Dreams have a way of creating opportunity though, and I had an idea. I knew that my mother had a life insurance policy on me that had some cash. I asked her if I could have the money. In retrospect, she either had a lot of faith or very little sense, because she said yes. It wasn’t a lot of money, a couple of hundred dollars as I recall, but then dual was only $18.00 per hour. I flew out all of that money, and was grounded again. Since my parents were still broke, most of the money I made from my part-time job went for my own expenses, but I managed to save enough, even at $1.65 per hour, to occasionally take a lesson. During that time, I spent a year working as a parts man at one of the local airplane repair shops. Still $1.65 per hour, but lots of hours. I got to be around airplanes every day, but still didn’t have enough to fly a lot, but at least I was in hog heaven being around them. After a couple of years, I had gotten enough hours to take my check ride, but I had another hurdle. It would take several hours of flying at one time to get all the kinks worked out and get recommended for the check ride. It would take at least $100, and I didn’t have $100, and really had no way to get it. I also had a girlfriend, who was rapidly turning into a fiancé, so the dream had to go on hold for a little longer.

Once we got married, we survived because chickens were 29 cents each and we could get two meals out of one chicken. Flying was out of the question, but not out of mind. Dreams are always there. Finally, after several years in the insurance business, I got serious about setting goals. I wrote down my goals. Several of them were ridiculous, not the least of which was to own an airplane. Funny thing about goals though. When you write them down and get serious about them, even if you don’t necessarily see how it might happen, things have a strange way of coming into your life to fulfill those goals. I wrote down that goal in June. By the end of that year, I was a partner in a Cessna 150.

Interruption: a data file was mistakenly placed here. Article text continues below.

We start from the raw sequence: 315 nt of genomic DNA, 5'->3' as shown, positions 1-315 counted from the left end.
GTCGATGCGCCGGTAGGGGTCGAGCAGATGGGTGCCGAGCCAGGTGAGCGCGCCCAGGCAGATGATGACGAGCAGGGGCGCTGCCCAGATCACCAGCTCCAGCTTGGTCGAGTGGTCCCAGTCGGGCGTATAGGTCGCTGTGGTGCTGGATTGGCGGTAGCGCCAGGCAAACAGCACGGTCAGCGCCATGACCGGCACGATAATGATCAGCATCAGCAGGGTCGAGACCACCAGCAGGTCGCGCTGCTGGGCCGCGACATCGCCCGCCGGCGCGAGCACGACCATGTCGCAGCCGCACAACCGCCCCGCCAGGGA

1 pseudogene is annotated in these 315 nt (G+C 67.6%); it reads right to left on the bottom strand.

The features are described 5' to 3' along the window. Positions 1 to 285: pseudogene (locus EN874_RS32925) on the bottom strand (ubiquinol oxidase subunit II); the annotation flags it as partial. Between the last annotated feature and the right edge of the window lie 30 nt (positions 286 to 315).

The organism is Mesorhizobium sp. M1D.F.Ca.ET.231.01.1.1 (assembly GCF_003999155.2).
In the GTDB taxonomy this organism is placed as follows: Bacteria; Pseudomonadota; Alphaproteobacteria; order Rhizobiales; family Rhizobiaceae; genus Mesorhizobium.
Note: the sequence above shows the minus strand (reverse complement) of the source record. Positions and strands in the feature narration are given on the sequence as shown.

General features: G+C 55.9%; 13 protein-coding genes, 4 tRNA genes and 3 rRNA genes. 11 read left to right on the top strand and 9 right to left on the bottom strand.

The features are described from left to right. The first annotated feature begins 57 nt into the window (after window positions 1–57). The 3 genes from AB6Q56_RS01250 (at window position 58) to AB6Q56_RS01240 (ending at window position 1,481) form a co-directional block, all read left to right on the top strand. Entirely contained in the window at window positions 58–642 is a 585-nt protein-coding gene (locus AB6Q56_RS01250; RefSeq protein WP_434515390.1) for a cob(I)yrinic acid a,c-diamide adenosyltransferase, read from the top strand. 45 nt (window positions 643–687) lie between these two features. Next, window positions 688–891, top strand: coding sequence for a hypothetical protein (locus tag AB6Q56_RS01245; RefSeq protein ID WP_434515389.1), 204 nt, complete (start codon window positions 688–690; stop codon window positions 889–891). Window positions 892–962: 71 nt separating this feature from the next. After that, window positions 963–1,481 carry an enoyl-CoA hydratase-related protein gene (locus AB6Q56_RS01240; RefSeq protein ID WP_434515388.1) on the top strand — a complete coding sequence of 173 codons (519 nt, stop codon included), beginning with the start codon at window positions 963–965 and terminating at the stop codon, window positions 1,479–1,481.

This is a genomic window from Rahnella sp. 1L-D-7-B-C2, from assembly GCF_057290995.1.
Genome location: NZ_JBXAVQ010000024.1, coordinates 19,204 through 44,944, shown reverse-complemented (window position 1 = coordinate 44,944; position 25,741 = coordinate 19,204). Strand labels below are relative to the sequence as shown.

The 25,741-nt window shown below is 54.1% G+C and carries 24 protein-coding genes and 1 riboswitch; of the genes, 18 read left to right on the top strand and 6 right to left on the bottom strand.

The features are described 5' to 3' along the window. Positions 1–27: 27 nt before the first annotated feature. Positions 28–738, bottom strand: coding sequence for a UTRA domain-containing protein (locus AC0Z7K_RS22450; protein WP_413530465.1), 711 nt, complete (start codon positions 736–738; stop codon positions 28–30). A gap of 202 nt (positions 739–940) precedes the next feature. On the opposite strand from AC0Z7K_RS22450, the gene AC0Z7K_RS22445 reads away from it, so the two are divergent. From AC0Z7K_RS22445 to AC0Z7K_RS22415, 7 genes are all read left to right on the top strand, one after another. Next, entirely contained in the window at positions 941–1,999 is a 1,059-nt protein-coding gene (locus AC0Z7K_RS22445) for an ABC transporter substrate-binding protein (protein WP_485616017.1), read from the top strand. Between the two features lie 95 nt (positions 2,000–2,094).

Four of us bought the 150, kept it a year, and finished our licenses in it. We paid $6,000 for it, and sold it for $5,800. Shortly after that, we bought our first Bellanca, a 1964 260 model, N18MT. After about 13 years with that plane, it was time to trade up to the present 1974 model Super Viking.

One of the places I now fly to regularly takes me close to the cotton fields where I grew up. Sometimes, if I’m not in a hurry, I’ll take a detour from the direct route and fly over the old home place. I’ll look down at the little cemetery where my dad is buried. I’ll look at the fields of cotton that are now owned by someone else. I’ll look down at the small rural school where I used to sit on the pipe fence and dream great dreams. I’ll look down at the old house and the old barns, which have all but fallen down from disuse and neglect. But mostly I’ll just look down, and I’ll wonder of somewhere down there, there’s a little boy or girl looking up at the little speck in the sky receding into the distance, asking themselves “I wonder what the world looks like from up there?” and dreaming.